Armchair Tactician By Simon Gallagher
By Simon Gallagher
Sunday 30 Oct 2011 10:16:00
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Whenever anyone talks about the attacking brilliance of former Toon players like David Ginola or Laurent Robert, or even Craig Bellamy and Patrick Kluivert, there's always an element of commenters who'll say “aye, but he never defended”, or “aye, but he could be a right lazy get”. But while industry and proper forehead-soaking graft are things to be valued of most footballers, when it comes to luxury acquisitions, like the names above, and arguably like Ben Arfa and newcomer Sylvain Marveaux (jury is out as of yet), the same rules cannot and should not apply.

 

Flair, or “luxury” players, as they are sometimes unfairly called, are the real key to excellence. A strong foundation is necessary of course, but if you concentrate to much on building a team to that end only, you end up creating a Frankenstein's monster closer to an industrious team like Allardyce's Bolton, or Stoke. Yes they're capable, but they're unlikely to trouble the top eight (apart from in a particularly poor league or one full of similar teams, and they lack that intangible magic touch that turns a solid team into a good one, or a good team into a great one.

 

That's why it is important that this coming season, particularly in our home games, Newcastle aren't afraid of utilising their flair players. Even if they ghost through 90% of the game (who remembers what Ben Arfa did for the majority of the game against Everton?), their tactical importance lies in their ability to inject a moment of quality that won't come from elsewhere. Our attacking players – the ones from the more skillful end of the stable anyway – need to be allowed the freedom to express themselves (or one of them does at least) to not only break down the anti-footballing teams who look to stifle and contain, but also to make sure we don't inevitably just become one of them.

 

For proof of the danger of valuing hard-work over on-field magic, we need only look at the “enthusiastic” players from our recent past who have got into our team on the strength of their willingness to run and run all day for the shirt. Look at Alan Smith, the embodiment of the unspectacular player, brought in as a misplaced solution to a perceived lack of steel and industry in the middle of the park. But Smith had been robbed of any footballing intellect he might have once had thanks to Sir Alex Ferguson's decision to “teach” him a new position, making him an even less effectual striker, playing in a midfield position he had no idea how to play cleverly, resorting to running hard, breathing out of his arse and lunging into challenges. The lad spends more time on his back than Jordan. And yet, we are supposed to congratulate him on the work he put in on the pitch.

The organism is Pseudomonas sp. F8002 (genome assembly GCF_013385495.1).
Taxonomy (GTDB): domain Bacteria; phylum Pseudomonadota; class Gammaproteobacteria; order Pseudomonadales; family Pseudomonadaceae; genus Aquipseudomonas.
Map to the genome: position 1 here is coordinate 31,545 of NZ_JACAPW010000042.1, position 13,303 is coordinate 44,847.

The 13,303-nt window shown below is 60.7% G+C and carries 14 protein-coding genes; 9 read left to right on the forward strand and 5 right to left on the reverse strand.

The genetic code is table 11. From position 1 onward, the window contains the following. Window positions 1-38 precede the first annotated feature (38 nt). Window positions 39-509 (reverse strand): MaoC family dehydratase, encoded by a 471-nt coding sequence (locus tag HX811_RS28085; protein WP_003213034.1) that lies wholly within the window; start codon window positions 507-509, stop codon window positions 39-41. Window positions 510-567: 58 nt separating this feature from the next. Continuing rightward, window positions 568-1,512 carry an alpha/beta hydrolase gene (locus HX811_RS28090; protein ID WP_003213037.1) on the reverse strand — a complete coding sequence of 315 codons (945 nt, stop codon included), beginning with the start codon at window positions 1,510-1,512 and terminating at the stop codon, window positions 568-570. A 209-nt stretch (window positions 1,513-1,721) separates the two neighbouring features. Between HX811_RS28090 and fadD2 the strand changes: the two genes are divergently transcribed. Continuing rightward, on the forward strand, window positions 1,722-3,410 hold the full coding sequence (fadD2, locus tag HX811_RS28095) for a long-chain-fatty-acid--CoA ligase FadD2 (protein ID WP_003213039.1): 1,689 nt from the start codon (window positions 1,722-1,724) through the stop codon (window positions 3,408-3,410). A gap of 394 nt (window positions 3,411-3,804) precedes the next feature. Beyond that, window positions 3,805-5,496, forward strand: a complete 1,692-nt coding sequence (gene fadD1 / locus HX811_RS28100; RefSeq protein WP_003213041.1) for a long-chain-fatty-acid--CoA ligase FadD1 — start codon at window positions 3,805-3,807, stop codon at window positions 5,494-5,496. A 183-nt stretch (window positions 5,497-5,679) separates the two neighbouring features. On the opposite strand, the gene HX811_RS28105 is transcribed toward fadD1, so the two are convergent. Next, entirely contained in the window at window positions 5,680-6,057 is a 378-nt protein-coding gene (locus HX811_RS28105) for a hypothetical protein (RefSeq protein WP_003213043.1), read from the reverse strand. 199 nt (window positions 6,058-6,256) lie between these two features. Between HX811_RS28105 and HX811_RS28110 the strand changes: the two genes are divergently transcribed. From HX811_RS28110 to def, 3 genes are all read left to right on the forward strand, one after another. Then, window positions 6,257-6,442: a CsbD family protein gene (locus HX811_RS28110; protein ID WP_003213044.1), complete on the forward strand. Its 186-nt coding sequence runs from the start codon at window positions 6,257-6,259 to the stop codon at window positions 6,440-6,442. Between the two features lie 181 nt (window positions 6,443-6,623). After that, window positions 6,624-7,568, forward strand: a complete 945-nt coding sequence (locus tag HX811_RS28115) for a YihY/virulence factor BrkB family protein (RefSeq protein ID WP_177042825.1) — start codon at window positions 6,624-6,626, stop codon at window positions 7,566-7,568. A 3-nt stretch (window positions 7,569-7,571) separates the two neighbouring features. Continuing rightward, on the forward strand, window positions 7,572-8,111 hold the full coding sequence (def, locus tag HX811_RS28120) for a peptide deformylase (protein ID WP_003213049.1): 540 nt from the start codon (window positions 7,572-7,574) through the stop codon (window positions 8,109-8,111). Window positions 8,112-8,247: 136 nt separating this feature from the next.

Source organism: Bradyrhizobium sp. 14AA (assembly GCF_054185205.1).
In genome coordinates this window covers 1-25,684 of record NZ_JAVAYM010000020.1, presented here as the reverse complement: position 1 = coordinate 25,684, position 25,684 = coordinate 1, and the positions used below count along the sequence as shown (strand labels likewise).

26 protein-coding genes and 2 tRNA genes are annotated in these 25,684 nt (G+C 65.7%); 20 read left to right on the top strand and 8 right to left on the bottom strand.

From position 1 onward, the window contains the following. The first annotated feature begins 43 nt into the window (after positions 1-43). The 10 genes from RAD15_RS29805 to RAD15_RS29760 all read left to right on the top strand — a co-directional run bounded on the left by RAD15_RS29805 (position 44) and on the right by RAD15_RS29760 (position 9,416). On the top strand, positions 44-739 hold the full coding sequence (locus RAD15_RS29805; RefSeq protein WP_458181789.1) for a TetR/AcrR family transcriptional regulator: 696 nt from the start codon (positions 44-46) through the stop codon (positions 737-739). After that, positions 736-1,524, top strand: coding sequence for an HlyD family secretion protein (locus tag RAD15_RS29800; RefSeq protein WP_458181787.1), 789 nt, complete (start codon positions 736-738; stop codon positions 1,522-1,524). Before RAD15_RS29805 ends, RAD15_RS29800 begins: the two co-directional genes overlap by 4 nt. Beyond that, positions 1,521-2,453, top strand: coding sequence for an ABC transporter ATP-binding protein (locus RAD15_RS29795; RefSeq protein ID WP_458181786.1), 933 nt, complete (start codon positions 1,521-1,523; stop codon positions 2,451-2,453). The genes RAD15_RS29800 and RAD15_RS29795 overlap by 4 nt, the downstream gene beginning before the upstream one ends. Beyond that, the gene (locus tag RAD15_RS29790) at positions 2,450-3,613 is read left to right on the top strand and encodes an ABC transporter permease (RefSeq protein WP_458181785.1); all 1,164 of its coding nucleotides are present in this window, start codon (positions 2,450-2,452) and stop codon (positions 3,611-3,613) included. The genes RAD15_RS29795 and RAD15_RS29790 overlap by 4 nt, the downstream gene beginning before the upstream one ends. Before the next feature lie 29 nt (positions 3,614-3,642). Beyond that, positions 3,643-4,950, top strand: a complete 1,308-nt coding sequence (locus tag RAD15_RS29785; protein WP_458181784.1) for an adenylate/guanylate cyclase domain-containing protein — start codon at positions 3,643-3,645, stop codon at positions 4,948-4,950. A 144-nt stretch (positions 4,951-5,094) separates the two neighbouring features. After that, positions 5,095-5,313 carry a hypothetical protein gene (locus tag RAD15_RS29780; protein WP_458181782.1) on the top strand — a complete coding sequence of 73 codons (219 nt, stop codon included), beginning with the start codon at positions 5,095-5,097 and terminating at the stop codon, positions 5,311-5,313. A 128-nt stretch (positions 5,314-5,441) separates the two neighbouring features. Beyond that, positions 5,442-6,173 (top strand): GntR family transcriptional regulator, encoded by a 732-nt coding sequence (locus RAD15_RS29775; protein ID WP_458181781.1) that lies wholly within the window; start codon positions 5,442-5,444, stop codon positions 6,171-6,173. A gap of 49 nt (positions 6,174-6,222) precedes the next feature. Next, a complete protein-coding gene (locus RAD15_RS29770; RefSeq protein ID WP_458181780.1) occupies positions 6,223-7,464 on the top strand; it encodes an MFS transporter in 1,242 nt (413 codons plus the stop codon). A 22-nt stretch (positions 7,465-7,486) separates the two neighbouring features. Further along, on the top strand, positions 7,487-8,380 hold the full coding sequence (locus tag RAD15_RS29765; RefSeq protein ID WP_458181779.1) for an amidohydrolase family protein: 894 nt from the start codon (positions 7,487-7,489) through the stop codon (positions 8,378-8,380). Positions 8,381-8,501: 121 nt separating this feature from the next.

But hang on, if I worked in a factory, and was the most dedicated bloke on the books, but I was churning out shite that fell apart, and that fundamentally didn't match the requirements of my job description I'd be out on my arse faster than I could pack my gear up.

 

What we want is flair, and if the players – like Asprilla as well – require the rest of the team to occasionally pick up the slack, then so be it. Which is why it frustrates me when I hear people complaining about us bringing in foreign players, because they won't bleed for the club, or give everything for the cause. Commitment is one thing, genius is another entirely – and if that magic spark comes from France, or Argentina, or the Ivory Coast, I couldn't care, as long as we are bringing in that type of player.

 

And as long as we do, in my mind at least, there will always be a place in our team for the flair players and the footballing wizards.



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